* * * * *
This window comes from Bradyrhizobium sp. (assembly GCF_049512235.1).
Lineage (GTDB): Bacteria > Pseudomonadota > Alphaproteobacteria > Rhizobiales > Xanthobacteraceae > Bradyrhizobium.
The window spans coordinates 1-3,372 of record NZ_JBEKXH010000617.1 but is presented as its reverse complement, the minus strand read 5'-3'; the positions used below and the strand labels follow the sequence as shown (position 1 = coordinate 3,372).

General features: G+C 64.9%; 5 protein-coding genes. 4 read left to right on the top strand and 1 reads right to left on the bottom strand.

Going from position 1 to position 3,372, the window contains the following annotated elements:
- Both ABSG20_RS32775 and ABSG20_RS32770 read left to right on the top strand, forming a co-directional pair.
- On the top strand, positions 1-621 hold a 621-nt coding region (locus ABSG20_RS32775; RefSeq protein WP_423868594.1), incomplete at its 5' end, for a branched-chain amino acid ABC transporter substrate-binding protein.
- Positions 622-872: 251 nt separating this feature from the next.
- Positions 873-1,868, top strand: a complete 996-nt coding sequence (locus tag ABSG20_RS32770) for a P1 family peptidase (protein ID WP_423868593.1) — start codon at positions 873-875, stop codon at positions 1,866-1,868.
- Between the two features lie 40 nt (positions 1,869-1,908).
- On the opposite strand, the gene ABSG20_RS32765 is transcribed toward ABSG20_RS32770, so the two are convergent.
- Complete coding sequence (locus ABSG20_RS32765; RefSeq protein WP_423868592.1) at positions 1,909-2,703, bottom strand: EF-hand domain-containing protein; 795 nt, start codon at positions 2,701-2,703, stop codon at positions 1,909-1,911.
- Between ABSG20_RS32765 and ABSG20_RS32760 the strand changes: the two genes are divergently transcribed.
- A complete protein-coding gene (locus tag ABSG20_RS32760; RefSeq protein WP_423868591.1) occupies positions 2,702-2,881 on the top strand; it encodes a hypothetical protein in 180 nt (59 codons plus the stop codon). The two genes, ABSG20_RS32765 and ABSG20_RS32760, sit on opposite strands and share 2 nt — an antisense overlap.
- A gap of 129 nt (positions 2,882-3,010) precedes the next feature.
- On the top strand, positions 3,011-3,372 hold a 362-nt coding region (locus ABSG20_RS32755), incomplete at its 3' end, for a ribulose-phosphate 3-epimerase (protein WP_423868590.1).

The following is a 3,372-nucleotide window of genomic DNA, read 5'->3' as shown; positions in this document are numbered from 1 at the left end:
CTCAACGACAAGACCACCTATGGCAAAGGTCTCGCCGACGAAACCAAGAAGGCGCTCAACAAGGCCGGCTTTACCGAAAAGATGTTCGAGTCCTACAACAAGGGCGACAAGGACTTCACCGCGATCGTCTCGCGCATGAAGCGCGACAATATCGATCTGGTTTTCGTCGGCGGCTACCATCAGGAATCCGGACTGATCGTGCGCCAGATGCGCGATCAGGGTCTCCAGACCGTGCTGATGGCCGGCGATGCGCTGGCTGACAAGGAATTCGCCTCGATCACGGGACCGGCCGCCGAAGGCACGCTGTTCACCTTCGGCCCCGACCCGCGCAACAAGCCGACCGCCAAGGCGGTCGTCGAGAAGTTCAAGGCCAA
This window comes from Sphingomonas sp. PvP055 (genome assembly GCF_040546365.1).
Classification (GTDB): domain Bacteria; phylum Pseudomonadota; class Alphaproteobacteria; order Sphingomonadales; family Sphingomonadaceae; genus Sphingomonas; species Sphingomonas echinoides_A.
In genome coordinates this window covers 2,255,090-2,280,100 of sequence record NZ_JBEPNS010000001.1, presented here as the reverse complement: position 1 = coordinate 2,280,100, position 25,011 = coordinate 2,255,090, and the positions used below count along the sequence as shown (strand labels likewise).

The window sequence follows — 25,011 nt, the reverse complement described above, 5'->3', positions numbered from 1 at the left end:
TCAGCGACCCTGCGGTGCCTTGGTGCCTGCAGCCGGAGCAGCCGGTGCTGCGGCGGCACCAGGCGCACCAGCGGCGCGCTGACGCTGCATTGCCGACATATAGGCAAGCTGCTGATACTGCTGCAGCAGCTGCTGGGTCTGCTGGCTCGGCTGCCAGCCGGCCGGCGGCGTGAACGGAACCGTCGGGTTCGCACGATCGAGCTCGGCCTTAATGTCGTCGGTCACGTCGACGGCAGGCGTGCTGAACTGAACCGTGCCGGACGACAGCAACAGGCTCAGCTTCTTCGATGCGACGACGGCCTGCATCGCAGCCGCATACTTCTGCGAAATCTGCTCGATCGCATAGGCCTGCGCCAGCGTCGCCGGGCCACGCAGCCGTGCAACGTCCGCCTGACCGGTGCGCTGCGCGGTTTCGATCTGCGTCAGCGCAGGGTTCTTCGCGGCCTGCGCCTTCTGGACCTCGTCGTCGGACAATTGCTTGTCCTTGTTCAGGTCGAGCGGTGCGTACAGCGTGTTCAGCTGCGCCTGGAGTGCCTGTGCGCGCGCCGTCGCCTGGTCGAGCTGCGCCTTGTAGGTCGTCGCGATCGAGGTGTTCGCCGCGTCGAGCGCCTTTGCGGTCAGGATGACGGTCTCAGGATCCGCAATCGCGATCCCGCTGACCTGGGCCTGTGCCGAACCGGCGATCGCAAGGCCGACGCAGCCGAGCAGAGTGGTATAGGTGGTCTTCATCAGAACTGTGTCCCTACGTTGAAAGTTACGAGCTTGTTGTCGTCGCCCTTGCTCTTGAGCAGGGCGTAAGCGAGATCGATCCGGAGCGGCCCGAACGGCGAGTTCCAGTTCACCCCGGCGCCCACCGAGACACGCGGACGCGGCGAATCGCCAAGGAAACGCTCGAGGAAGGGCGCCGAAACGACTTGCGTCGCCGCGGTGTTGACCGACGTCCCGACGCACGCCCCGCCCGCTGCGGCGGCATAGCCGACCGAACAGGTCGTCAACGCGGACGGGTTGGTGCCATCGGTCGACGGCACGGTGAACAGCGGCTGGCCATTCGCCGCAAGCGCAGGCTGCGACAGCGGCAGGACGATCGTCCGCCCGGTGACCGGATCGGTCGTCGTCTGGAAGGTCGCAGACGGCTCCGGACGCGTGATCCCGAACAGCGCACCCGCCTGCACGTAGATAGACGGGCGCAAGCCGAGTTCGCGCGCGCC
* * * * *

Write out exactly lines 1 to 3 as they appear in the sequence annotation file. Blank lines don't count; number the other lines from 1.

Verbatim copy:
This window comes from Bradyrhizobium sp. (assembly GCF_049512235.1).
Lineage (GTDB): Bacteria > Pseudomonadota > Alphaproteobacteria > Rhizobiales > Xanthobacteraceae > Bradyrhizobium.
The window spans coordinates 1-3,372 of record NZ_JBEKXH010000617.1 but is presented as its reverse complement, the minus strand read 5'-3'; the positions used below and the strand labels follow the sequence as shown (position 1 = coordinate 3,372).